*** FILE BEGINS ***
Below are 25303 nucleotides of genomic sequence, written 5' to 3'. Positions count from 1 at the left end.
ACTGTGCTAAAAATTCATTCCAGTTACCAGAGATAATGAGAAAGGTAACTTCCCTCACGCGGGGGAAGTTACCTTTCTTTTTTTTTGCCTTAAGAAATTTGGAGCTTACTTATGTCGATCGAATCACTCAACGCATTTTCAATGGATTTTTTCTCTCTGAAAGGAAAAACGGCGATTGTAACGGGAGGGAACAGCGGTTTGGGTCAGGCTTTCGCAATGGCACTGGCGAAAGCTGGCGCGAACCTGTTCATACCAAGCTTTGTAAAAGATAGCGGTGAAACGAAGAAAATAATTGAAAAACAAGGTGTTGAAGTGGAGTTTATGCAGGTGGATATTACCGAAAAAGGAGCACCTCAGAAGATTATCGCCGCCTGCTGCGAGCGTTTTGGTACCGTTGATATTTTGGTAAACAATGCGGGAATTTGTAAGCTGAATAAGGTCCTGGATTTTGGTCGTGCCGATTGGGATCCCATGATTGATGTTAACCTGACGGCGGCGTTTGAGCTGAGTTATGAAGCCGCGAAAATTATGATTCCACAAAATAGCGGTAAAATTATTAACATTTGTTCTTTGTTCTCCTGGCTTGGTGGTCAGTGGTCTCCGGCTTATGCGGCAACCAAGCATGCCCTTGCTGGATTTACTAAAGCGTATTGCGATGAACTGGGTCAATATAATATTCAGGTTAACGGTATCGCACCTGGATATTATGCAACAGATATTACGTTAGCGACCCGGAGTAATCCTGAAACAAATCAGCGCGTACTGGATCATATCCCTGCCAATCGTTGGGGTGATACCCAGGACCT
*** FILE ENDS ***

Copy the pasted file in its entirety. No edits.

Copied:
Below are 25303 nucleotides of genomic sequence, written 5' to 3'. Positions count from 1 at the left end.
ACTGTGCTAAAAATTCATTCCAGTTACCAGAGATAATGAGAAAGGTAACTTCCCTCACGCGGGGGAAGTTACCTTTCTTTTTTTTTGCCTTAAGAAATTTGGAGCTTACTTATGTCGATCGAATCACTCAACGCATTTTCAATGGATTTTTTCTCTCTGAAAGGAAAAACGGCGATTGTAACGGGAGGGAACAGCGGTTTGGGTCAGGCTTTCGCAATGGCACTGGCGAAAGCTGGCGCGAACCTGTTCATACCAAGCTTTGTAAAAGATAGCGGTGAAACGAAGAAAATAATTGAAAAACAAGGTGTTGAAGTGGAGTTTATGCAGGTGGATATTACCGAAAAAGGAGCACCTCAGAAGATTATCGCCGCCTGCTGCGAGCGTTTTGGTACCGTTGATATTTTGGTAAACAATGCGGGAATTTGTAAGCTGAATAAGGTCCTGGATTTTGGTCGTGCCGATTGGGATCCCATGATTGATGTTAACCTGACGGCGGCGTTTGAGCTGAGTTATGAAGCCGCGAAAATTATGATTCCACAAAATAGCGGTAAAATTATTAACATTTGTTCTTTGTTCTCCTGGCTTGGTGGTCAGTGGTCTCCGGCTTATGCGGCAACCAAGCATGCCCTTGCTGGATTTACTAAAGCGTATTGCGATGAACTGGGTCAATATAATATTCAGGTTAACGGTATCGCACCTGGATATTATGCAACAGATATTACGTTAGCGACCCGGAGTAATCCTGAAACAAATCAGCGCGTACTGGATCATATCCCTGCCAATCGTTGGGGTGATACCCAGGACCT